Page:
Greater trochanteric bursitis is a common regional pain syndrome which frequently simulates major hip diseases and low back pain. Symptoms include pain over the lateral hip area with occasional radiation of pain into the lateral thigh. It is commonly seen between the fourth and sixth decades of life but can be seen in all age groups. Treatment includes local glucocorticoid injections combined with physical therapy and anti-inflammatory medication. Patient education is important in the success of treatment.
The incidence peaks in the 4th to 6 th decade of life but can occur at any age. The female to male preponderance is 2 to 4:1. In the athletic community, long-distance runners present more commonly with trochanteric bursitis.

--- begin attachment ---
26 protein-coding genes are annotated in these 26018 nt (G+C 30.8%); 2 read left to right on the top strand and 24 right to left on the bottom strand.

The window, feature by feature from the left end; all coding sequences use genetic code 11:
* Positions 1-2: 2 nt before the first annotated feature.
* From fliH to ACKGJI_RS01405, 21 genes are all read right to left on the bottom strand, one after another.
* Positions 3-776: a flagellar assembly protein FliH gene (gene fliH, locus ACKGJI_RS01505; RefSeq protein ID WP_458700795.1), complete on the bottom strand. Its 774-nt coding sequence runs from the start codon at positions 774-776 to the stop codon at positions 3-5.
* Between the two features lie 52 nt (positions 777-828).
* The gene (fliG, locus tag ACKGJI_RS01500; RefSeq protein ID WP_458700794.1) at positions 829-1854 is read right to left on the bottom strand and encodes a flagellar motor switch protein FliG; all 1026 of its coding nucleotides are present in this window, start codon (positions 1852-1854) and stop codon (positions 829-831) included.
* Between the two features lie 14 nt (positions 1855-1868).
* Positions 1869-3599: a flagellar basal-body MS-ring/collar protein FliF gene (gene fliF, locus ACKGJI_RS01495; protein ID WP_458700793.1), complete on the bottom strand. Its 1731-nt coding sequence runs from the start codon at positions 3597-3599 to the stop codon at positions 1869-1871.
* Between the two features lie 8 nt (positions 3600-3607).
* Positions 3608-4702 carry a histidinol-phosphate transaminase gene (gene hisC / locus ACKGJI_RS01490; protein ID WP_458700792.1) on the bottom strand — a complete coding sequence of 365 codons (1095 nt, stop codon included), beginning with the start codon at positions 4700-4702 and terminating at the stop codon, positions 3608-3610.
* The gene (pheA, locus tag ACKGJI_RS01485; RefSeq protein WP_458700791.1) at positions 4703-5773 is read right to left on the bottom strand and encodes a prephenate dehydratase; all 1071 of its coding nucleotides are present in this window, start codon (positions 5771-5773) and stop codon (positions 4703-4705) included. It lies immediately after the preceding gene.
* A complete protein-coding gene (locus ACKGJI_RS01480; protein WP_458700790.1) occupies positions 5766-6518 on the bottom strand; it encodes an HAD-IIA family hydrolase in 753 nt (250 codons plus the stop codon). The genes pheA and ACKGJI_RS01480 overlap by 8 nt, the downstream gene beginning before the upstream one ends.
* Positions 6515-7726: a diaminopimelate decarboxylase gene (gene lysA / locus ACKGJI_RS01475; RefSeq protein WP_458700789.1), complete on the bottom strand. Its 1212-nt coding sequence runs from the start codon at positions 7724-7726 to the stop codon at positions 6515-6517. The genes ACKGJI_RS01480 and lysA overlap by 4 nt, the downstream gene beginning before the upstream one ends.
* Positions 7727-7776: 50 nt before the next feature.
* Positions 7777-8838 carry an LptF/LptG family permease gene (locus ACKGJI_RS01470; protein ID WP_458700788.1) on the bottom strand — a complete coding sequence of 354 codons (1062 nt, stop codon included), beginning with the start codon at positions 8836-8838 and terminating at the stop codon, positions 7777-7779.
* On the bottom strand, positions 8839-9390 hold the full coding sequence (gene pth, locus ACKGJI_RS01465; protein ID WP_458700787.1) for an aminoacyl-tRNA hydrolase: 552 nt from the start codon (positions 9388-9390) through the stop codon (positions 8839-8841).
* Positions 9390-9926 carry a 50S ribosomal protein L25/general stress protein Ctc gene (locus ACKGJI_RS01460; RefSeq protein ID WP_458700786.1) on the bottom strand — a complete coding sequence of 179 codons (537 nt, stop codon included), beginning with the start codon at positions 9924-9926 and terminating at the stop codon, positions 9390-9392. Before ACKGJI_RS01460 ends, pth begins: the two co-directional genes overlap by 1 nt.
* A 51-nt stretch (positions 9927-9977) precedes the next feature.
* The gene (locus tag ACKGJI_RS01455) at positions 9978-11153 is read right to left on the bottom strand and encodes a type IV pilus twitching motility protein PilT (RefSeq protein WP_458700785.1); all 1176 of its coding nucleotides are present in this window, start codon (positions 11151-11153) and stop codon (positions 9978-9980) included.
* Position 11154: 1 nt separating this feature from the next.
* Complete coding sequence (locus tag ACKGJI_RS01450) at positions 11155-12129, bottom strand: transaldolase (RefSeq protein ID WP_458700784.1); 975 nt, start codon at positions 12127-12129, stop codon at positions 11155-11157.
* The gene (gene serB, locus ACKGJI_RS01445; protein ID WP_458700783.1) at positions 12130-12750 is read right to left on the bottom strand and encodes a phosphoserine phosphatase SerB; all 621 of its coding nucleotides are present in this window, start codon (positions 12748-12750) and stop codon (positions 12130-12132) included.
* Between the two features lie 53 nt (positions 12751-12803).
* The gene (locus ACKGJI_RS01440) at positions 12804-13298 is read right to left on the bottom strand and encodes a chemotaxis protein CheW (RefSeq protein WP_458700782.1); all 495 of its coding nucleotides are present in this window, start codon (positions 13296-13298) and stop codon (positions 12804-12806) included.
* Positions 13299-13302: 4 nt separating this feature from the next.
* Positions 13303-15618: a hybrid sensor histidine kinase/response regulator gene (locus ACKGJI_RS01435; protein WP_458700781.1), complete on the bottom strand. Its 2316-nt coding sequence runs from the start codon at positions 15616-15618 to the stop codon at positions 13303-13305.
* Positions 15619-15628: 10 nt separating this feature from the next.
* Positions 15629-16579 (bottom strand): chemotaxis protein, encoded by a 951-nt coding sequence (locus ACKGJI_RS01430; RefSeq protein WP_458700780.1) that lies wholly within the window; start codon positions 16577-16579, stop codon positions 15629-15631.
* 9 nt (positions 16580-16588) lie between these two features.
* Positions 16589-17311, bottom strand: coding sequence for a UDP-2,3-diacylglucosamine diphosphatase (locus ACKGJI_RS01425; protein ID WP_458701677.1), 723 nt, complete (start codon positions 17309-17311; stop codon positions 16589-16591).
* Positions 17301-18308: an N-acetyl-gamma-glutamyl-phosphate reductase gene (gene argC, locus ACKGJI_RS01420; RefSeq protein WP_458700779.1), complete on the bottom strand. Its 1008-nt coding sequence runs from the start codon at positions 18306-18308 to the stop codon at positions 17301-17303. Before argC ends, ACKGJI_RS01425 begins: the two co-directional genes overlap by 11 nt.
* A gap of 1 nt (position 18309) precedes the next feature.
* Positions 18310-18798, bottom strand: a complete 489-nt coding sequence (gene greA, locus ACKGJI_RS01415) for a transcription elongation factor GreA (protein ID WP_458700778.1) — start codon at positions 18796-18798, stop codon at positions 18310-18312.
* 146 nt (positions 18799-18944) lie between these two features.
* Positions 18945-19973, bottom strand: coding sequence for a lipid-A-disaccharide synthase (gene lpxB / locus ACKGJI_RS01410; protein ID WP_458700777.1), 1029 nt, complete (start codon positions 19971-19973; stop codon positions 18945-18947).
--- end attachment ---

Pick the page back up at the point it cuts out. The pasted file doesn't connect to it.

Irritation of the bursa by a tight overlying ITB, a broad pelvis, leg length discrepancy, and excessive pronation of the foot are all risk factors for developing GT bursitis.
Athletes may complain of pain with prolonged standing, lying on the ipsilateral side, climbing stairs, or running. In runners, it is commonly a result of overuse rather than direct trauma.
The differential diagnosis should include radiation from the SI joint and radicular symptoms of lumbar origin.
On physical examination, pain may be exacerbated by external rotation, adduction, and abduction of the hip, as well as by resisted abduction. The hip abductors are often found to be weak, the ITB is tight, Patrick’s test (FABER) causes lateral hip pain, and palpation of the greater trochanter elicits pain.
Initial treatment should begin with ice massage and heat contrasts. NSAIDs and local treatment modalities such as phonophoresis help control local inflammation. TFL and ITB flexibility as well as gluteal, hip abductor, and core strengthening exercises should also be included in the rehabilitation program. In cases not responsive to conservative therapy, local corticosteroid injection may be necessary. If GT bursitis is refractory to the above, operative release of the ITB and/or bursectomy may be required.